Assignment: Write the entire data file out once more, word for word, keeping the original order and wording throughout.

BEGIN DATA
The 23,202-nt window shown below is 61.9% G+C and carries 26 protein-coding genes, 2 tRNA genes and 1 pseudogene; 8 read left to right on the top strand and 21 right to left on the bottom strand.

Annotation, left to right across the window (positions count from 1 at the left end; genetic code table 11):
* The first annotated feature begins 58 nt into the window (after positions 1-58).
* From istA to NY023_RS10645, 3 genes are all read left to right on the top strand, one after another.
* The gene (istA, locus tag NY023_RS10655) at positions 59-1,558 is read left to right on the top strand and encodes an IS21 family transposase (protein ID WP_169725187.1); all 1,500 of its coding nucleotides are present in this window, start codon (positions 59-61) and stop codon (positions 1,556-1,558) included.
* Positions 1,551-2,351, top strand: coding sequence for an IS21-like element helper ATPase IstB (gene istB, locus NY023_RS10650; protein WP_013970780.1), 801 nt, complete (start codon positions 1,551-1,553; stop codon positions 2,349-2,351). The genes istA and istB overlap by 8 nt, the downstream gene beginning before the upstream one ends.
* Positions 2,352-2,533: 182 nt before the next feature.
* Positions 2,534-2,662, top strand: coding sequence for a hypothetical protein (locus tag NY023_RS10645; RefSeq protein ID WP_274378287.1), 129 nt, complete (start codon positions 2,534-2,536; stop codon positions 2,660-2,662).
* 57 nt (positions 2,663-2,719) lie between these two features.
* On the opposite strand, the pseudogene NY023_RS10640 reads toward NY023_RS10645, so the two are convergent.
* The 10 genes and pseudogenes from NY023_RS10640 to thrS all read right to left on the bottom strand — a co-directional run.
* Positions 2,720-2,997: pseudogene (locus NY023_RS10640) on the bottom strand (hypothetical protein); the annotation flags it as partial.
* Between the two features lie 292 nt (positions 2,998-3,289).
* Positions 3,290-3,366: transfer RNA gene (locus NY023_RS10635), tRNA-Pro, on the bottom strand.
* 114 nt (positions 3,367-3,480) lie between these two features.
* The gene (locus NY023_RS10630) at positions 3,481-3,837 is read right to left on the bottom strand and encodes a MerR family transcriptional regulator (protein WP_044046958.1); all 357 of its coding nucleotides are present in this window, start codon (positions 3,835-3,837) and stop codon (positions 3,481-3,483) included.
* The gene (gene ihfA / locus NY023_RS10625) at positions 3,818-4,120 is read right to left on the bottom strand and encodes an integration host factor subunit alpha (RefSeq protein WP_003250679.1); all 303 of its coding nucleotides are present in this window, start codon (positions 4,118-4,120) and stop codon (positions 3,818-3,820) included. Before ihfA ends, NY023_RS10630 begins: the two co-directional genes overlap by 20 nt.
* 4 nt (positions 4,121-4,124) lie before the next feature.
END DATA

The 23,202-nt window shown below is 61.9% G+C and carries 26 protein-coding genes, 2 tRNA genes and 1 pseudogene; 8 read left to right on the top strand and 21 right to left on the bottom strand.

Annotation, left to right across the window (positions count from 1 at the left end; genetic code table 11):
* The first annotated feature begins 58 nt into the window (after positions 1-58).
* From istA to NY023_RS10645, 3 genes are all read left to right on the top strand, one after another.
* The gene (istA, locus tag NY023_RS10655) at positions 59-1,558 is read left to right on the top strand and encodes an IS21 family transposase (protein ID WP_169725187.1); all 1,500 of its coding nucleotides are present in this window, start codon (positions 59-61) and stop codon (positions 1,556-1,558) included.
* Positions 1,551-2,351, top strand: coding sequence for an IS21-like element helper ATPase IstB (gene istB, locus NY023_RS10650; protein WP_013970780.1), 801 nt, complete (start codon positions 1,551-1,553; stop codon positions 2,349-2,351). The genes istA and istB overlap by 8 nt, the downstream gene beginning before the upstream one ends.
* Positions 2,352-2,533: 182 nt before the next feature.
* Positions 2,534-2,662, top strand: coding sequence for a hypothetical protein (locus tag NY023_RS10645; RefSeq protein ID WP_274378287.1), 129 nt, complete (start codon positions 2,534-2,536; stop codon positions 2,660-2,662).
* 57 nt (positions 2,663-2,719) lie between these two features.
* On the opposite strand, the pseudogene NY023_RS10640 reads toward NY023_RS10645, so the two are convergent.
* The 10 genes and pseudogenes from NY023_RS10640 to thrS all read right to left on the bottom strand — a co-directional run.
* Positions 2,720-2,997: pseudogene (locus NY023_RS10640) on the bottom strand (hypothetical protein); the annotation flags it as partial.
* Between the two features lie 292 nt (positions 2,998-3,289).
* Positions 3,290-3,366: transfer RNA gene (locus NY023_RS10635), tRNA-Pro, on the bottom strand.
* 114 nt (positions 3,367-3,480) lie between these two features.
* The gene (locus NY023_RS10630) at positions 3,481-3,837 is read right to left on the bottom strand and encodes a MerR family transcriptional regulator (protein WP_044046958.1); all 357 of its coding nucleotides are present in this window, start codon (positions 3,835-3,837) and stop codon (positions 3,481-3,483) included.
* The gene (gene ihfA / locus NY023_RS10625) at positions 3,818-4,120 is read right to left on the bottom strand and encodes an integration host factor subunit alpha (RefSeq protein WP_003250679.1); all 303 of its coding nucleotides are present in this window, start codon (positions 4,118-4,120) and stop codon (positions 3,818-3,820) included. Before ihfA ends, NY023_RS10630 begins: the two co-directional genes overlap by 20 nt.
* 4 nt (positions 4,121-4,124) lie before the next feature.